The Wizards finished their six-game homestand 5-1 after beating the Charlotte Hornets. They’re now 10-7 as they keep stacking wins against opponents missing key players. Last night, it was LaMelo Ball. Of course, the Wizards had some guys out of action as well, including Monte Morris, Delon Wright and Rui Hachimura.
I mention the missing opponents not to denigrate the Wizards or make excuses for the other team, but as a reminder to fans who want to stay more sober minded to look hard at what’s going on before making the leap to believing the team might defy preseason expectations. For those who think that bowl of champagne punch looks good, drink away. (It might actually be Kool Aid spiked with grain alcohol.)
The Hornets entered the game with the league’s 28th ranked offense, and the Wizards shut them down. If you want something to worry about, Charlotte was 22nd in defense, and they shut the Wizards down. In fairness, at least some of that was self-inflicted — Bradley Beal, Kyle Kuzma and Kristaps Porzingis combined for 13 of the team’s 19 turnovers. My guesstimate is that 6 or 7 of those 13 were sloppiness and had nothing to do with a Hornets defender.
- Corey Kispert made a huge impact with few touches. His offensive efficiency was outrageous, again — 14 points scored on 7 field goal attempts, including 2-3 shooting from three-point range. He also had 3 assists and a block. And the team was at its best on both ends of the floor when he was in the game.
- Kyle Kuzma had one of his better games of the season. He shot 10-18 with four made threes and added 10 rebounds and 5 assists. He got sloppy at times (4 turnovers) and he didn’t impress on the defensive end, but it was a good night for him.
- Starting as the titular point guard, Bradley Beal was pretty good, though in ways that were somewhat unusual for him. The usual: he scored 26 points on good shooting (including some threes) and had 5 assists. His efficiency was undercut by 5 turnovers, a couple of which were unforced. The unusual: He also had five steals and contributed to an effective Wizards defensive effort.
- Deni Avdija was good — efficient on offense, alert rebounding, solid defense. He avoided the foul trouble that’s plagued him all season and produced 12 points and 13 rebounds in 31 minutes.
The Not So Good
- Will Barton was rough — 1-6 from the floor — though he did some positive defensive work when he was in the game.
- Daniel Gafford was terrible, and he was the team’s most productive center on the night. Taj Gibson missed some shots and committed a couple fouls in 6 minutes. Kristaps Porzingis shot 4-19 from the floor and had 4 turnovers and 5 fouls, though he also contributed 8 rebounds and 5 blocks.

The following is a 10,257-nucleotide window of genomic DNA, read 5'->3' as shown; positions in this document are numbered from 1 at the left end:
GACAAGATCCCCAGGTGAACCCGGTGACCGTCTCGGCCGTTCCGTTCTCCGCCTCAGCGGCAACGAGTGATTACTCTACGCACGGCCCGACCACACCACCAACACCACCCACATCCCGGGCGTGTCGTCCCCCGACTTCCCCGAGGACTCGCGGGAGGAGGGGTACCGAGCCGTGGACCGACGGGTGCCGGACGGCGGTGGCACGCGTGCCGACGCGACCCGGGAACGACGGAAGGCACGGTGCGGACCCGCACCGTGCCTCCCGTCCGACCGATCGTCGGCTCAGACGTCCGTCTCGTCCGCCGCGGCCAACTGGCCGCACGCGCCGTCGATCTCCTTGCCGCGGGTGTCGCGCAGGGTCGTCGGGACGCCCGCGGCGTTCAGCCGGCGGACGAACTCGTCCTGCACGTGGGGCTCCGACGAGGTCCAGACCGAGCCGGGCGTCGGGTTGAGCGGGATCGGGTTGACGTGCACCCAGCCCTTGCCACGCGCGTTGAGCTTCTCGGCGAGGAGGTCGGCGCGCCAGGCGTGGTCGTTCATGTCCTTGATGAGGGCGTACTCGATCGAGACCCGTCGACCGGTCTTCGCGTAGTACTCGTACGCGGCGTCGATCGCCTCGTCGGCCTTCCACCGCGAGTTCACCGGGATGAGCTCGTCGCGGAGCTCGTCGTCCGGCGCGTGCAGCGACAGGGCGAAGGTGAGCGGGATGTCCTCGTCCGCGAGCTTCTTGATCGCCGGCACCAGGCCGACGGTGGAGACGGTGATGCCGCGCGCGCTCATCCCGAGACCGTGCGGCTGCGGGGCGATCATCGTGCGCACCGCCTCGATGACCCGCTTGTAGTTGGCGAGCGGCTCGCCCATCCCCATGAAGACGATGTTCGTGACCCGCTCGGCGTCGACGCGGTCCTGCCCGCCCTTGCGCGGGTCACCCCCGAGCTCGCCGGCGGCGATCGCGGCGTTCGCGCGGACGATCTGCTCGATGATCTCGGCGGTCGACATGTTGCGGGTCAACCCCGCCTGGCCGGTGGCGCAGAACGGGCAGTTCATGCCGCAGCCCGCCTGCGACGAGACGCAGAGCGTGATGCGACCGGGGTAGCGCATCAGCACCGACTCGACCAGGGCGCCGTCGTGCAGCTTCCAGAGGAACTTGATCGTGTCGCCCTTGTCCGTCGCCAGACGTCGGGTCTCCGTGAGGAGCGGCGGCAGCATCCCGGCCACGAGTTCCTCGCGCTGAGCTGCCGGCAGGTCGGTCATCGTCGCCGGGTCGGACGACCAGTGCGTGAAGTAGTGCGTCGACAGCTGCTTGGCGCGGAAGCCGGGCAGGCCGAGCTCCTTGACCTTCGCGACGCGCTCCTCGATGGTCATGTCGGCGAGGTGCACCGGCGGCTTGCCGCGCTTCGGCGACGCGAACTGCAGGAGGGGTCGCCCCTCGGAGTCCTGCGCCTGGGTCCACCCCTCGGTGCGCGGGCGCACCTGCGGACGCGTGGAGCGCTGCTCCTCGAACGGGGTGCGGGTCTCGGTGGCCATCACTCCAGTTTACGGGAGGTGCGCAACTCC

- Johnny Davis looked bad in his return from the G-League. He turned down a couple open threes, one of which he converted into a long two, which he missed.
- Beal took a knee to the thigh driving to the basket late in the game, and he appeared to turn an ankle on the same play. He stayed in the game briefly, and then limped to the locker room.
The Four Factors
Below are the four factors that decide wins and losses in basketball — shooting (efg), rebounding (offensive rebounds), ball handling (turnovers), fouling (free throws made).
I’ve simplified them a bit. While the factors are usually presented as percentages, I find the raw numbers more useful when analyzing a single game.
Four Factors: Hornets at Wizards
Stats & Metrics
Below are a few performance metrics, including the Player Production Average (PPA) Game Score (very similar to the one I used to call Scoreboard Impact Rating). PPA is my overall production metric, which credits players for things they do that help a team win (scoring, rebounding, playmaking, defending) and dings them for things that hurt (missed shots, turnovers, bad defense, fouls).
Game Score (GmSC) converts individual production into points on the scoreboard. The scale is the same as points and reflects each player’s total contributions for the game. The lowest possible GmSC is zero.
PPA is a per possession metric designed for larger data sets. In small sample sizes, the numbers can get weird. But some readers prefer it, so I’m including PPA scores as well. Reminder: in PPA, 100 is average, higher is better and replacement level is 45. For a single game, replacement level isn’t much use, and I reiterate the caution about small samples producing weird results.
POSS is the number of possessions each player was on the floor in this game.
PTS = points scored
ORTG = offensive rating, which is points produced per individual possessions x 100. League average last season was 112.0. Points produced is not the same as points scored. It includes the value of assists and offensive rebounds, as well as sharing credit when receiving an assist.
USG = offensive usage rate. Average is 20%.
ORTG and USG are versions of stats created by Wizards assistant coach Dean Oliver and modified slightly by me. ORTG is an efficiency measure that accounts for the value of shooting, offensive rebounds, assists and turnovers. USG includes shooting from the floor and free throw line, offensive rebounds, assists and turnovers.
Stats & Metrics: Wizards
Stats & Metrics: Hornets
|Kelly Oubre Jr.||29||64||23||117||24.6%||169||30.7||-3|
|Dennis Smith Jr.||25||54||6||104||11.3%||159||24.5||15|